Triaenodon obesus Click to enlarge image
Whitetip Reef Sharks at a depth of 14m, North Horn, Osprey Reef, Coral Sea, December 2000. Note that the female at the lower right of the image has bite marks in front of the pectoral fin. These are presumably the result of a recent mating. Image: E. Schlögl
© E. Schlögl

Fast Facts

  • Classification
  • Size Range
    The species is reported to grow to 2.13 m in length but adults over 1.6 m long are rarely seen.


As its common name suggests, the Whitetip Reef Shark has white tips to some of the fins. The tips of the first dorsal fin and upper caudal fin lobe are always brilliant white. Those of the second dorsal fin and lower caudal fin lobe are sometimes white.


The Whitetip Reef Shark is a slender species with a short, blunt snout. It is brownish-grey above fading to whitish below. There are scattered dark grey spots on the sides of the body.

The tips of the first dorsal fin and upper caudal fin lobe are brilliant white. The tip of the second dorsal fin and lower caudal fin lobe are sometimes white.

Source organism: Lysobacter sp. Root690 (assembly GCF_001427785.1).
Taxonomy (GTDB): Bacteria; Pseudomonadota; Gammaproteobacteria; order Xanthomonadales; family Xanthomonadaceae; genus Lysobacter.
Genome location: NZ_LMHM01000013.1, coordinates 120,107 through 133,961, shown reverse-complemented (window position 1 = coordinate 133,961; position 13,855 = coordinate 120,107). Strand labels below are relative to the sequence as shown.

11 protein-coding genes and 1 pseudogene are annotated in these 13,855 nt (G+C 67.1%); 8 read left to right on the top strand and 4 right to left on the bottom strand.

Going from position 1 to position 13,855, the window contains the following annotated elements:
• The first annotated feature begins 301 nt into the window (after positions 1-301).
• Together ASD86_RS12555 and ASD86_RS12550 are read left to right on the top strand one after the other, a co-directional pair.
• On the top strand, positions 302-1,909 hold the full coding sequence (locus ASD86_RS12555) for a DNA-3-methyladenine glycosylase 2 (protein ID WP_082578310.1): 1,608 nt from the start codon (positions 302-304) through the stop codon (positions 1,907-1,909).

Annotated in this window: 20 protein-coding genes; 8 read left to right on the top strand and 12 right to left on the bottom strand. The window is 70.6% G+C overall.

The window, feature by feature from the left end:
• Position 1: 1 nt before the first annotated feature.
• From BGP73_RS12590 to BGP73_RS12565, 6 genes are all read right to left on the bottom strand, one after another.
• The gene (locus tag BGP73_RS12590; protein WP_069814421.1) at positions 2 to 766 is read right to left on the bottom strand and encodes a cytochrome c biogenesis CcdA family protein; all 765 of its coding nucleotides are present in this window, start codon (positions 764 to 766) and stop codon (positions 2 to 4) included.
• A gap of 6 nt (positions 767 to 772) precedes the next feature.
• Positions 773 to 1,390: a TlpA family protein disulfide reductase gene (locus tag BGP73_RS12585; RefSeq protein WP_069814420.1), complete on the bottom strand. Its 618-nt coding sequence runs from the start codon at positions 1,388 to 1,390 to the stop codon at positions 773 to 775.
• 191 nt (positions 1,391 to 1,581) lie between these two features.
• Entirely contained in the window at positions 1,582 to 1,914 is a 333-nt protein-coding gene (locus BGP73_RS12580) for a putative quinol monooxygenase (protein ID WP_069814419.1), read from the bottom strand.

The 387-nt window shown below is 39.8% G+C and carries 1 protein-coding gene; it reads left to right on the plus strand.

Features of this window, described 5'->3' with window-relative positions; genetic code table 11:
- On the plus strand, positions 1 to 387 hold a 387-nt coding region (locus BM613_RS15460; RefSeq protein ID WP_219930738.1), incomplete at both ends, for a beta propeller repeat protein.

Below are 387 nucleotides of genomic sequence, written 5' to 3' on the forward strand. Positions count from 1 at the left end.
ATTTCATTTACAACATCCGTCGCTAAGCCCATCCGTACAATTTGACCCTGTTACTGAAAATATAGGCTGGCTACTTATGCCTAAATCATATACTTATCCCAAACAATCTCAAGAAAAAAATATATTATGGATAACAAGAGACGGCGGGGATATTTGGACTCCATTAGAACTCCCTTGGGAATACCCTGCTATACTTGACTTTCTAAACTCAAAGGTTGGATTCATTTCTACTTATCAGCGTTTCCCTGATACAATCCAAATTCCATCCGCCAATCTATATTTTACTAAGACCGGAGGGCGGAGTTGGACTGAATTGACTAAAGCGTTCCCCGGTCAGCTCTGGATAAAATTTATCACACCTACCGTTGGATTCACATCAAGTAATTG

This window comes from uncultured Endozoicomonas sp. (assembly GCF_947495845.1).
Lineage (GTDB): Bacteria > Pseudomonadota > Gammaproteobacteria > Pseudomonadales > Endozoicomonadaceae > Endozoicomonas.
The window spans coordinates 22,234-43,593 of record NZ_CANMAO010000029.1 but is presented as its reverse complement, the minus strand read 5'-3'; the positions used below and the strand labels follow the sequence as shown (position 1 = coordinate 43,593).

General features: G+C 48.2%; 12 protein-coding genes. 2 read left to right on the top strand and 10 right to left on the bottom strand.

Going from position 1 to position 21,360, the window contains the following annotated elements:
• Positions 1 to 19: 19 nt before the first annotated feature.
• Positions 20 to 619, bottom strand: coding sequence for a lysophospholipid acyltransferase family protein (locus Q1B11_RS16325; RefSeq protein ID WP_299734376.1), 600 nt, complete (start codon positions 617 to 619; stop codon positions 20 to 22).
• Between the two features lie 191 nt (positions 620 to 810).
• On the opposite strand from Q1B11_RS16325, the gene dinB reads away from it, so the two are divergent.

It is found in tropical marine waters often associated with coral reefs or lying on the bottom in caves and under ledges.


It is found widely throughout the Indo-Pacific. In Australia it is recorded from north-western Western Australia, around the tropical north and south to the southern Queensland coast.

The map below shows the Australian distribution of the species based on public sightings and specimens in Australian Museums. Click on the map for detailed information. Source: Atlas of Living Australia.

Danger to humans

The Whitetip Reef Shark is a curious species that often approaches divers. It is not considered dangerous to people.


  1. Allen, G.R. 1997. Marine Fishes of Tropical Australia and South-east Asia. Western Australian Museum. Pp. 292.
  2. Allen, G.R. & R. Swainston. 1988. The Marine Fishes of North-Western Australia. A Field Guide for Anglers and Divers. Western Australian Museum. Pp. 201.
  3. Compagno, L.J.V. 1984. FAO species catalogue. Vol. 4, Sharks of the World. An annotated and illustrated catalogue of shark species known to date. Part 2 - Carcharhiniformes: 251-655.
  4. Kuiter, R.H. 1996. Guide to Sea Fishes of Australia. New Holland. Pp. 433.
  5. Last, P.R. & J.D. Stevens. 1994 Sharks and Rays of Australia. CSIRO. Pp. 513.
  6. Randall, J.E., Allen, G.R. & R.C. Steene. 1997. Fishes of the Great Barrier Reef and Coral Sea. Crawford House Press. Pp. 557.